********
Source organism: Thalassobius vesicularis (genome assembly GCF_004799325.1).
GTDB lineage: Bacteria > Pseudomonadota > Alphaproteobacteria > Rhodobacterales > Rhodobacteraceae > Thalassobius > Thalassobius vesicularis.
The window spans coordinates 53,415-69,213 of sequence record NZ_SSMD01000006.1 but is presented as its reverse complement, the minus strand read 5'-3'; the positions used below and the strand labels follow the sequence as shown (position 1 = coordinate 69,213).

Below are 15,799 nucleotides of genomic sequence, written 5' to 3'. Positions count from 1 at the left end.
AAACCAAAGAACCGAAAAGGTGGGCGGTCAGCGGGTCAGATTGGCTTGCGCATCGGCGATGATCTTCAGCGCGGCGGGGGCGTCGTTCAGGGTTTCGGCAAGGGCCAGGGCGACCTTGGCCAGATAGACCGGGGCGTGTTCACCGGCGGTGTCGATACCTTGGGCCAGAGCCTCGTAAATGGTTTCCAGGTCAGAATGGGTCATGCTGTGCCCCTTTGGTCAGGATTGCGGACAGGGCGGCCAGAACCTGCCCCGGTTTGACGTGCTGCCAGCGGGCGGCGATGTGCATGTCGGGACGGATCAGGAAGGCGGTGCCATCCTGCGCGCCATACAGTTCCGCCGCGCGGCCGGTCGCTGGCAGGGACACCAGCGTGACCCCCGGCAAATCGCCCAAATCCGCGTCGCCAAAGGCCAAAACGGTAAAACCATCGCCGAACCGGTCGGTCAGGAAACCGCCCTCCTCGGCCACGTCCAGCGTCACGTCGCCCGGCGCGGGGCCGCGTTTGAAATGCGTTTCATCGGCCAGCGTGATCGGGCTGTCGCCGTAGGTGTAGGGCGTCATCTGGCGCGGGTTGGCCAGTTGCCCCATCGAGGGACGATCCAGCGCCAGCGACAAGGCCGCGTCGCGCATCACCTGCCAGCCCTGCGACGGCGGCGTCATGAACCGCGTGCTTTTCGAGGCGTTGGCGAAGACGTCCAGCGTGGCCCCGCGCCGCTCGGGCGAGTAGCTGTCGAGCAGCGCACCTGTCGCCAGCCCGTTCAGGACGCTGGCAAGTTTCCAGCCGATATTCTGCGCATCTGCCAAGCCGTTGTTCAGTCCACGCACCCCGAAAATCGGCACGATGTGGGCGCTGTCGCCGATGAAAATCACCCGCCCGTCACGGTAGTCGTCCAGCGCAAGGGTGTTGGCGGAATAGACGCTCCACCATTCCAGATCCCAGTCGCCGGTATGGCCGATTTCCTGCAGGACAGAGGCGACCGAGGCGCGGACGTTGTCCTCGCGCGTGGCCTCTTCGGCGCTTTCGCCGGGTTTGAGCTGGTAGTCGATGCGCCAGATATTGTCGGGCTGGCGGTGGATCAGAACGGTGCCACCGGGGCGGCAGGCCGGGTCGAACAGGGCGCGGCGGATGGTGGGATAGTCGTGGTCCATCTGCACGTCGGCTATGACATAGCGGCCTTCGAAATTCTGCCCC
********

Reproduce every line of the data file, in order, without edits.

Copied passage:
Source organism: Thalassobius vesicularis (genome assembly GCF_004799325.1).
GTDB lineage: Bacteria > Pseudomonadota > Alphaproteobacteria > Rhodobacterales > Rhodobacteraceae > Thalassobius > Thalassobius vesicularis.
The window spans coordinates 53,415-69,213 of sequence record NZ_SSMD01000006.1 but is presented as its reverse complement, the minus strand read 5'-3'; the positions used below and the strand labels follow the sequence as shown (position 1 = coordinate 69,213).

Below are 15,799 nucleotides of genomic sequence, written 5' to 3'. Positions count from 1 at the left end.
AAACCAAAGAACCGAAAAGGTGGGCGGTCAGCGGGTCAGATTGGCTTGCGCATCGGCGATGATCTTCAGCGCGGCGGGGGCGTCGTTCAGGGTTTCGGCAAGGGCCAGGGCGACCTTGGCCAGATAGACCGGGGCGTGTTCACCGGCGGTGTCGATACCTTGGGCCAGAGCCTCGTAAATGGTTTCCAGGTCAGAATGGGTCATGCTGTGCCCCTTTGGTCAGGATTGCGGACAGGGCGGCCAGAACCTGCCCCGGTTTGACGTGCTGCCAGCGGGCGGCGATGTGCATGTCGGGACGGATCAGGAAGGCGGTGCCATCCTGCGCGCCATACAGTTCCGCCGCGCGGCCGGTCGCTGGCAGGGACACCAGCGTGACCCCCGGCAAATCGCCCAAATCCGCGTCGCCAAAGGCCAAAACGGTAAAACCATCGCCGAACCGGTCGGTCAGGAAACCGCCCTCCTCGGCCACGTCCAGCGTCACGTCGCCCGGCGCGGGGCCGCGTTTGAAATGCGTTTCATCGGCCAGCGTGATCGGGCTGTCGCCGTAGGTGTAGGGCGTCATCTGGCGCGGGTTGGCCAGTTGCCCCATCGAGGGACGATCCAGCGCCAGCGACAAGGCCGCGTCGCGCATCACCTGCCAGCCCTGCGACGGCGGCGTCATGAACCGCGTGCTTTTCGAGGCGTTGGCGAAGACGTCCAGCGTGGCCCCGCGCCGCTCGGGCGAGTAGCTGTCGAGCAGCGCACCTGTCGCCAGCCCGTTCAGGACGCTGGCAAGTTTCCAGCCGATATTCTGCGCATCTGCCAAGCCGTTGTTCAGTCCACGCACCCCGAAAATCGGCACGATGTGGGCGCTGTCGCCGATGAAAATCACCCGCCCGTCACGGTAGTCGTCCAGCGCAAGGGTGTTGGCGGAATAGACGCTCCACCATTCCAGATCCCAGTCGCCGGTATGGCCGATTTCCTGCAGGACAGAGGCGACCGAGGCGCGGACGTTGTCCTCGCGCGTGGCCTCTTCGGCGCTTTCGCCGGGTTTGAGCTGGTAGTCGATGCGCCAGATATTGTCGGGCTGGCGGTGGATCAGAACGGTGCCACCGGGGCGGCAGGCCGGGTCGAACAGGGCGCGGCGGATGGTGGGATAGTCGTGGTCCATCTGCACGTCGGCTATGACATAGCGGCCTTCGAAATTCTGCCCC